‘Shark Week’ meets HGTV
Discovery’s deal to acquire Scripps could help the programming firms survive the industry.
Discovery Communications carved a lucrative niche in television with “Deadliest Catch,” “Naked and Afraid,” “Shark Week” and other shows that portray survival in the wilds. On Monday, the cable programming company made a predatory strike to ensure its own survival.
Discovery announced its $11.9-billion cashand-stock acquisition of Scripps Networks Interactive, the Knoxville, Tenn., cable programming company that boasts lifestyle channels popular with women, including HGTV, Food Network, Travel Channel and Cooking Channel.
The union of the two well-known programming companies — one that primarily caters to men, the other to women — will command nearly 20% of cable viewership in the U.S. and have significant growth prospects overseas through Discovery’s network of international channels.
“This positions us very well as our industry continues to evolve,” Discovery Chief Executive David Zaslav said during a conference call with analysts.
The Discovery-Scripps combination would create a more formidable entertainment company, valued at more than $25 billion. The new lineup would improve Discovery’s leverage with pay-TV distributors and enable the company to offer a streaming service directly to consumers, made up of channels owned by Discovery and Scripps.
The proposed tie-up comes after two failed attempts over the last decade for the two companies to combine. This time, however, Discovery and Scripps were motivated to merge because it has become increasingly treacherous for medium-sized media firms to stand on their own amid rapid consolidation in the industry.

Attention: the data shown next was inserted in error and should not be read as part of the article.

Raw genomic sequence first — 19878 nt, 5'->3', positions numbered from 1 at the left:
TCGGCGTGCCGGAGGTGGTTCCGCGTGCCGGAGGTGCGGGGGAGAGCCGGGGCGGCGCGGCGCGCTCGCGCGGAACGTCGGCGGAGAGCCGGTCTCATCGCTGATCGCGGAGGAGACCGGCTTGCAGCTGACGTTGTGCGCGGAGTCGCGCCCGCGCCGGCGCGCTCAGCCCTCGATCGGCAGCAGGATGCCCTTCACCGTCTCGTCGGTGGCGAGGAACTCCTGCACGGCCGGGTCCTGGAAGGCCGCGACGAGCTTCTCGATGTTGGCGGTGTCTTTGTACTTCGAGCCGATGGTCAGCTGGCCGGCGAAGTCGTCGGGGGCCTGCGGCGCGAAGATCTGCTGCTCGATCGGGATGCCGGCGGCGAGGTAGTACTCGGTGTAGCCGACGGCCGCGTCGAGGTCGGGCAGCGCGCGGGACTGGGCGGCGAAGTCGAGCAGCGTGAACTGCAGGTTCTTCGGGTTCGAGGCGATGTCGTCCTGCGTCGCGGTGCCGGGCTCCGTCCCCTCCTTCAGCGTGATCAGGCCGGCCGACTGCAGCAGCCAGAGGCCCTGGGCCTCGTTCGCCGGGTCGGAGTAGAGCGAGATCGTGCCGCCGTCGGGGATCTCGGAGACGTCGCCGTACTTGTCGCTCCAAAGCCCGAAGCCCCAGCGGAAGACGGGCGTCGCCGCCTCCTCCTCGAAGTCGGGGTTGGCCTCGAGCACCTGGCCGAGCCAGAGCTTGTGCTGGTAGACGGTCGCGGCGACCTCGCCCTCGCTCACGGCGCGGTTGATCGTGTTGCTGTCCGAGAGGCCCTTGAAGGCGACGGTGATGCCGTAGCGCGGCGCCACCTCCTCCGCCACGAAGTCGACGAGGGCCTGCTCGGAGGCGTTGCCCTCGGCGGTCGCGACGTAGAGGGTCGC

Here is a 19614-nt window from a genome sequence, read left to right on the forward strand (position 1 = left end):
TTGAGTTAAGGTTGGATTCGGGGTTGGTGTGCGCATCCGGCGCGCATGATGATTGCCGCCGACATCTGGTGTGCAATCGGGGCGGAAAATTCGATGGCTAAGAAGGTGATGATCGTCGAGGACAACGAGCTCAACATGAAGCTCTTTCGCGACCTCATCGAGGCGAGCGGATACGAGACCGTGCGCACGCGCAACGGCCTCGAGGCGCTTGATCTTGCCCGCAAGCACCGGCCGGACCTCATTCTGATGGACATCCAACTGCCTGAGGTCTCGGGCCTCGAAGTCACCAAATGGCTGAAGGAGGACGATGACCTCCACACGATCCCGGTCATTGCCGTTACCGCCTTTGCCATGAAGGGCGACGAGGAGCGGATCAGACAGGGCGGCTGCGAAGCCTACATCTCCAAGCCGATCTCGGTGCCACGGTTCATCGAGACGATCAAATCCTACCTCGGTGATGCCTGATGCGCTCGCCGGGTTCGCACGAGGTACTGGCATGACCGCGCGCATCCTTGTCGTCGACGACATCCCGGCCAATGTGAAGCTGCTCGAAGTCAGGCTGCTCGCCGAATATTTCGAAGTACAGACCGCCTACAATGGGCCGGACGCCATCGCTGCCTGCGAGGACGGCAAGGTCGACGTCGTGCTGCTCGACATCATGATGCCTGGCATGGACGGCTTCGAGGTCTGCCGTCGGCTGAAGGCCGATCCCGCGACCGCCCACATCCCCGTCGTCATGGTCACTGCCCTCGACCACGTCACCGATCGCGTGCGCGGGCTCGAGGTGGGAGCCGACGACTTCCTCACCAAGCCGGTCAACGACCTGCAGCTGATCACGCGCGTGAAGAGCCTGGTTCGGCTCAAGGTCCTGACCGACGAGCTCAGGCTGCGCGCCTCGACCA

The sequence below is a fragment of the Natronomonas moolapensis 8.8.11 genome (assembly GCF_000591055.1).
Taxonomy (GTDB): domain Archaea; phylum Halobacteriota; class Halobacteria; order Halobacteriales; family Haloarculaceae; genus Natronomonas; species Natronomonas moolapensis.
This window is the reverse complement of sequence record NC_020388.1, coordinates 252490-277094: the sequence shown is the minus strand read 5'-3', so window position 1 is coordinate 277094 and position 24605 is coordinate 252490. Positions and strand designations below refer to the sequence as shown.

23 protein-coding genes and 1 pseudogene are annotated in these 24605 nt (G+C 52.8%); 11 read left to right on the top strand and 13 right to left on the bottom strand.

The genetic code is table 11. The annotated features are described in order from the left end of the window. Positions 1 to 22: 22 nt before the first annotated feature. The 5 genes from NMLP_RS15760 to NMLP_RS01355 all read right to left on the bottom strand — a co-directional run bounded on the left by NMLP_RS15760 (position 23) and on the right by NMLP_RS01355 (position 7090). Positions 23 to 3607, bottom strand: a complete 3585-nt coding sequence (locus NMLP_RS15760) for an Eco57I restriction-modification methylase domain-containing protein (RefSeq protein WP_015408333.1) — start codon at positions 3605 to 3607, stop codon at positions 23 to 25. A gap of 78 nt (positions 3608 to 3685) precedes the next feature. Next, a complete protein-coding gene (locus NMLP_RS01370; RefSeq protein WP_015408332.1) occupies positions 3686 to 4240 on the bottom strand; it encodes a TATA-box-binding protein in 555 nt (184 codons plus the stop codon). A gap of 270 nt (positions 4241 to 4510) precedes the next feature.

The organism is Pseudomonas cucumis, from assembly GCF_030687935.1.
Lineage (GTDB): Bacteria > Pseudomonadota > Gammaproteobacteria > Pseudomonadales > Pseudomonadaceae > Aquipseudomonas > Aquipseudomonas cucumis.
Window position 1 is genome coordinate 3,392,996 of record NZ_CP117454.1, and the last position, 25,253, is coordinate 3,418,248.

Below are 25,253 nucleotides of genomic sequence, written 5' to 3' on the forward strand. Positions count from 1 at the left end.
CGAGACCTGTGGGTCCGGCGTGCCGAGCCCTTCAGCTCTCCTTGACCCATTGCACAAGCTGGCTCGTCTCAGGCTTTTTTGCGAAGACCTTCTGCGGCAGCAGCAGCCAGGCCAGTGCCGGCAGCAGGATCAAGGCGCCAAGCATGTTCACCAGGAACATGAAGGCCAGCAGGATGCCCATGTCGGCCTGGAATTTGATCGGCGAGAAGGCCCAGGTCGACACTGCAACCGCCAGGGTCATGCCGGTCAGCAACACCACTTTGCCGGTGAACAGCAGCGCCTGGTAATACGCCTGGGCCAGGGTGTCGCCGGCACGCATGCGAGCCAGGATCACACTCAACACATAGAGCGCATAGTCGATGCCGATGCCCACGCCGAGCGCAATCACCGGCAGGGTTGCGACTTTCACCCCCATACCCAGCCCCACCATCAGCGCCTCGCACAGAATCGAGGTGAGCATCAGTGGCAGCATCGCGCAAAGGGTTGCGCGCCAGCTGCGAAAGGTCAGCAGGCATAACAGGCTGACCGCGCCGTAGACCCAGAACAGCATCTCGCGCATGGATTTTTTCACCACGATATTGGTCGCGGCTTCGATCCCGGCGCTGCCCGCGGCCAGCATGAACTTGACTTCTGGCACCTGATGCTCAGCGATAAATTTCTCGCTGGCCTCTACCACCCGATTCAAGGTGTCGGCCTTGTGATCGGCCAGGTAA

“This is just the perfect marriage as far as two companies and two incredible management teams and employee groups coming together,” said Ken
Lowe, chairman and CEO of Scripps Networks, a 37-year company veteran who decades ago came up with the concept of a “home and garden” channel, which became HGTV.
For years, cable programmers consistently have raised the fees that they charge distributors, such as Charter and AT&T’s DirecTV, for the rights to carry their channels. But consolidation among TV operators and the worrying trend of pay-TV cord-cutting have given the distributors more leverage in fee negotiations with cable channels. That imbalance has put the squeeze on smaller programmers, such as Discovery and Scripps, which also are grappling with ratings declines.
Combining gives the companies more clout with pay-TV distributors at a time when consumers are watching less traditional TV and canceling or scaling back on cable TV packages with hundreds of channels.
Silver Spring, Md.-based Discovery has struggled to win carriage for its portfolio of channels, including Animal Planet, TLC, Investigation Discovery and an interest in the Oprah Winfrey Network, in some over-thetop streaming services, such as Sling TV.
“We think this helps us with our ability to get onto all bundles,” Zaslav said.
What’s more, launching a standalone streaming service would help DiscoveryScripps better control its destiny and remain relevant with younger consumers who watch fewer hours of linear television than their parents.
But some analysts said the union would do little to solve the core problem facing the companies. Pay-TV subscriber defections threaten a key source of revenue at a time when programming costs are rising. Television distributors pay affiliate fees for the rights to carry Scripps’ and Discovery’s channels, and the fees are calculated by the number of subscribers that receive the channels.
“We believe there could be a base of 31 million homes that could cut or shave the cord over the next decade, with some networks declining at an even faster pace,” Barclays Capital media analyst Kannan Venkateshwar wrote in a report July 24. “It is tough for us to imagine a world where all the 200+ cable networks in existence today remain viable.”